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UFC President Dana White . THE CANADIAN PRESS/Darryl Dyck


The UFC has taken over another mixed martial arts rival, buying Strikeforce.

UFC president Dana White confirmed the sale Saturday in a text to The Canadian Press, saying the San Jose-based Strikeforce will continue to be run as a separate entity.

Strikeforce, home to such fighters as Fedor Emelianenko, Nick Diaz and Dan Henderson, has been seen as No. 2 among North America MMA promoters although the UFC has been a clear leader in the sport.

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Still it has survived where others have failed and it has a TV deal in the U.S. with Showtime (Strikeforce is shown on Super Channel in Canada).

White says Strikeforce CEO Scott Coker will continue to run the business.

"It is literally business as usual," White, speaking of Strikeforce, said in a video posted on the UFC website.

White has always spoken positively about Strikeforce and Coker, perhaps because they went about their job without challenging the UFC as others had tried to do.

Still Strikeforce managed to beat the UFC to the punch in signing Emelianenko, an MMA icon. White, who refused to become a co-promoter as the Russian fighter's management demanded, said at the time he was dumbfounded that his deal had been turned down.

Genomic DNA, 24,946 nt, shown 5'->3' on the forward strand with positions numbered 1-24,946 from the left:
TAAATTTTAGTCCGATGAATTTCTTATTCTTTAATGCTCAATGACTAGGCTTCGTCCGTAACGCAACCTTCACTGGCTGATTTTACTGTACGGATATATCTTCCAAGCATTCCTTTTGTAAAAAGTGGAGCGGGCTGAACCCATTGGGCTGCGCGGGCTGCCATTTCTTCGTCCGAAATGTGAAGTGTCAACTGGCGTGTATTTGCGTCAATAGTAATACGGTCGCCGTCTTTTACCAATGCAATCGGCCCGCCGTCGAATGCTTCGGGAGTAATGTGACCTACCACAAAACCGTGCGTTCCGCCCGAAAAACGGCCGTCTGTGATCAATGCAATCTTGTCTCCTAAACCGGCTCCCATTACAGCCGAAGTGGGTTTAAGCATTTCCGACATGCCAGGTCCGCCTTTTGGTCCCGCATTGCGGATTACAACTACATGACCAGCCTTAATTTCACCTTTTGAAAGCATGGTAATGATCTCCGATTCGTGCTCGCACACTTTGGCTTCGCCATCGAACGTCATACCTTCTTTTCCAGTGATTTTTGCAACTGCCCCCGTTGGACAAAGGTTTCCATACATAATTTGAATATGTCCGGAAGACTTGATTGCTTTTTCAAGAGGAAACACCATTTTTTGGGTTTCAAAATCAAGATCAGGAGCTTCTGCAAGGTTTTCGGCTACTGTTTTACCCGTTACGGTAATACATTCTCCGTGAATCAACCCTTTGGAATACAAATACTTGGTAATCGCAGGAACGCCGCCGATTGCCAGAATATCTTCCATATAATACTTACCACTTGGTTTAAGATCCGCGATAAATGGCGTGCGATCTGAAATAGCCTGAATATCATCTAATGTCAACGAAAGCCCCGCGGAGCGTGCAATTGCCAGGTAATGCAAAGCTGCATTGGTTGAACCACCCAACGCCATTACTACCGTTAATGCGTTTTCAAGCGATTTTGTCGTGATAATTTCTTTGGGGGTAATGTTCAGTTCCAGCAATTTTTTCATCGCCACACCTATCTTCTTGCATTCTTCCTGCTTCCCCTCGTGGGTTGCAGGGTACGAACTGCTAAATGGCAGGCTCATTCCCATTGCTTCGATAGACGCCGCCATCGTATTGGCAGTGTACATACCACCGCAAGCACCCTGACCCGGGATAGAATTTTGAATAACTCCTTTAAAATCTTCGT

The Strikeforce buyout is the UFC's latest attempt to ensure it has the best view over the mixed martial arts landscape. It also gives the UFC another televised showcase to promote the sport.

The UFC has bought or absorbed other rivals in the past, including Japan's Pride Fighting Championships in 2007, and World Fighting Alliance and World Extreme Cagefighting in 2006.

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The UFC also struck a deal with Affliction, prompting the clothing manufacture to become a sponsor rather than a rival promoter.

It had hoped to continue operating Pride in Japan, but that never happened and the UFC eventually absorbed its new purchase.

It essentially bought the WFA for the fighters under contract, with Quinton (Rampage) Jackson at the top of the wanted list.

The UFC ran the WEC as a separate entity until December, although it revamped the promotion to focus on the lighter weight class. It has since absorbed the WEC, adding its bantamweight (135-pound) and featherweight (145-pound) weight classes.

Strikeforce adds a new ribbon to the UFC empire's bow in that it features women. Victoria's Sarah Kaufman is a former Strikeforce welterweight champion and the promotion has also featured Julia Budd of Port Moody, B.C.

Fighters have moved between the UFC and Strikeforce.

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Former Strikeforce middleweight champion Jake Shields joined the UFC after beating former UFC vet Henderson in his Strikeforce debut.

Shields is slated to challenge Georges St-Pierre for his welterweight title at UFC 129 in Toronto on April 30. Henderson, who left the UFC after failing to come to contract terms, just won the Strikeforce light-heavyweight championship.

The deal makes for some unlikely connections.

White turfed Paul (Semtex) Daley after the English welterweight tried to sucker-punch Josh Koscheck at UFC 113 in Montreal last May. Daley now fights for Strikeforce.

White has also often shown his distaste for Showtime.

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